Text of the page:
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While Latin America deforested, Costa Rica gained forest. Why?

While Latin America deforested, Costa Rica gained forest. Why?

By Diego Arguedas Ortiz

A new study by the United Nations Organization for Agriculture (FAO) gives us the bad news: 70% of deforestation in Latin America between 2000 and 2010 occurred to make way for commercial agriculture, but it also shows to Costa Rica as a model country that managed to take a reverse route.

What makes Costa Rica so successful? FAO attributes the growth to state support and its incentives to conserve forest cover and in particular to the Payment for Environmental Services (PES) program.

Perhaps you have never heard of PES (hopefully so), but it is one of the most successful public environmental policies in the history of the country and is frequently used as an example to reproduce the model in other countries.

In essence, this program is simple: if you keep the forest on your property, Costa Rica will pay you. The official definition speaks of "financial recognition by the State" to the owners and possessors of forests and forest plantations "for the value they give their forests.

A little reminder for those of us who quickly forget: Costa Rica was a forest disaster for much of the 20th century and until the 1980s. FAO itself explains that:

Forests were previously considered “land banks” that could be converted as needed to meet agricultural needs

We went from having 75% of the country covered by forests in 1940, when today's octogenarians were being born, to having 21% in 1987, when we reached the worst moment of our forest cover, as this graphic from Revista Vacío shows.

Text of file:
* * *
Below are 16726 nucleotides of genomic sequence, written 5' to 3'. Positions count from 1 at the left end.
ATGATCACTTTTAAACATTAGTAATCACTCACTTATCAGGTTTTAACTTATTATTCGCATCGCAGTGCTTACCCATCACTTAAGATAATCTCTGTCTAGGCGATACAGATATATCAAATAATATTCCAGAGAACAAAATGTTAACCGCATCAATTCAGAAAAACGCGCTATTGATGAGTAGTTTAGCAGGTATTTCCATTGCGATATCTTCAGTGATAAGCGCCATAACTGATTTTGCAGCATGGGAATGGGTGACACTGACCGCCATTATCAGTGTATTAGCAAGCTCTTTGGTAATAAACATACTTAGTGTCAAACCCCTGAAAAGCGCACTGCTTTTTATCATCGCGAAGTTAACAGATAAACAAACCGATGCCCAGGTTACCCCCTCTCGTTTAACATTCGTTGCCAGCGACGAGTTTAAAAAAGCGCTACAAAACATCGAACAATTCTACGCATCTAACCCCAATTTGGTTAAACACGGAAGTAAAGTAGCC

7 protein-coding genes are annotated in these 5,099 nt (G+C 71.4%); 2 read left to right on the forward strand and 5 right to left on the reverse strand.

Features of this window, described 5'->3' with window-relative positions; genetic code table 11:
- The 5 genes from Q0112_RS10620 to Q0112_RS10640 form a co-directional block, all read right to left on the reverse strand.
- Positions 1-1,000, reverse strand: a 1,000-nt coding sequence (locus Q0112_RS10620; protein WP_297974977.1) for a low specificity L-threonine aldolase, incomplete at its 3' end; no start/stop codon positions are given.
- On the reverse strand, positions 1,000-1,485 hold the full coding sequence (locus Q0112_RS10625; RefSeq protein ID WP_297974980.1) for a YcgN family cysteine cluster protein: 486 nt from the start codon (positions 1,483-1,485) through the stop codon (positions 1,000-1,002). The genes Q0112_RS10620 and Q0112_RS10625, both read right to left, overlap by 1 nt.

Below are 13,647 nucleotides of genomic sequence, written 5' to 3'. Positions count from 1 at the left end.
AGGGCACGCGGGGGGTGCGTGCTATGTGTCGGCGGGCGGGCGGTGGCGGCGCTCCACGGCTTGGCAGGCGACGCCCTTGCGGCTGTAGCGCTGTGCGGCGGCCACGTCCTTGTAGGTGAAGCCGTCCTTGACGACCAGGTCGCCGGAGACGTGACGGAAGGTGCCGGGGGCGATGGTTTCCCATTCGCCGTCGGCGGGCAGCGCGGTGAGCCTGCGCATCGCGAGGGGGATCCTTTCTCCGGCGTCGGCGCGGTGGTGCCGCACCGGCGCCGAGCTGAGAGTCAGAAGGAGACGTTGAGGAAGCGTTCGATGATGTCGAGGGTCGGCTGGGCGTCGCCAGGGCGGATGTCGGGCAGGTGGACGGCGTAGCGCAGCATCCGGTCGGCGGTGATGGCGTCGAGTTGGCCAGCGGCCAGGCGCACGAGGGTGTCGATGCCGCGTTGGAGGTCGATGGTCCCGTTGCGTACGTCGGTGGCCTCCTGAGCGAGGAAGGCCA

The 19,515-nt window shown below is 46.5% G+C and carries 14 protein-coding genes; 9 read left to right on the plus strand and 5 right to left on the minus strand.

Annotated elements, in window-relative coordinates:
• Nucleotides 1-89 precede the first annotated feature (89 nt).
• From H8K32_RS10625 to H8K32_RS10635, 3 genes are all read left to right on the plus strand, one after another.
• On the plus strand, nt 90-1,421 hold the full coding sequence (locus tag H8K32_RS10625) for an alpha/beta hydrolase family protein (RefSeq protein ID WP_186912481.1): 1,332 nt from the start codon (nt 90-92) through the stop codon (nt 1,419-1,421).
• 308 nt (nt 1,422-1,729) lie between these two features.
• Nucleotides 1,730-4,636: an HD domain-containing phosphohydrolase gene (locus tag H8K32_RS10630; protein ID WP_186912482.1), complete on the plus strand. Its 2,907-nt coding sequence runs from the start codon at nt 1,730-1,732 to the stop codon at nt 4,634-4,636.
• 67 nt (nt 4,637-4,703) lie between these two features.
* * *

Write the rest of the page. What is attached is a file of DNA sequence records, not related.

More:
This graph, produced by Rodrigo Ruiz for Revista Vacío, shows the percentage change and the approximate geographical change of forest cover.

(Credits: Vacío Magazine)

Now, we have more than half the country with forest cover and, of that cover, about 50% of the country's forest area is in protected areas, where the forest law prohibits the change of land use.

What happened?

Well, the PSA and its predecessors happened.

The PSA was built on the basis of other policies in previous decades. As SINAC officials Francisco González and Sonia Lobo explained in a presentation made in 1999 (when the green country model was still taking hold):

In 1979, in order to reduce the pressure on forests and incorporate new options for forest products into the national market, the income tax deduction system was established, aimed at individuals or legal entities who wished to develop forest plantations for commercial purposes. .

In 1986, with an amendment to the Forestry Law, another mechanism was created: the Forest Manure Certificate. What was this doing different? Not all people or companies with forests on their properties could access the income deduction system, so the CAFs were created, which could “be negotiated or used to pay taxes, national and municipal rates or any tribute, or be made effective in the National Stock Exchange, ”González and Lobo stated at that time.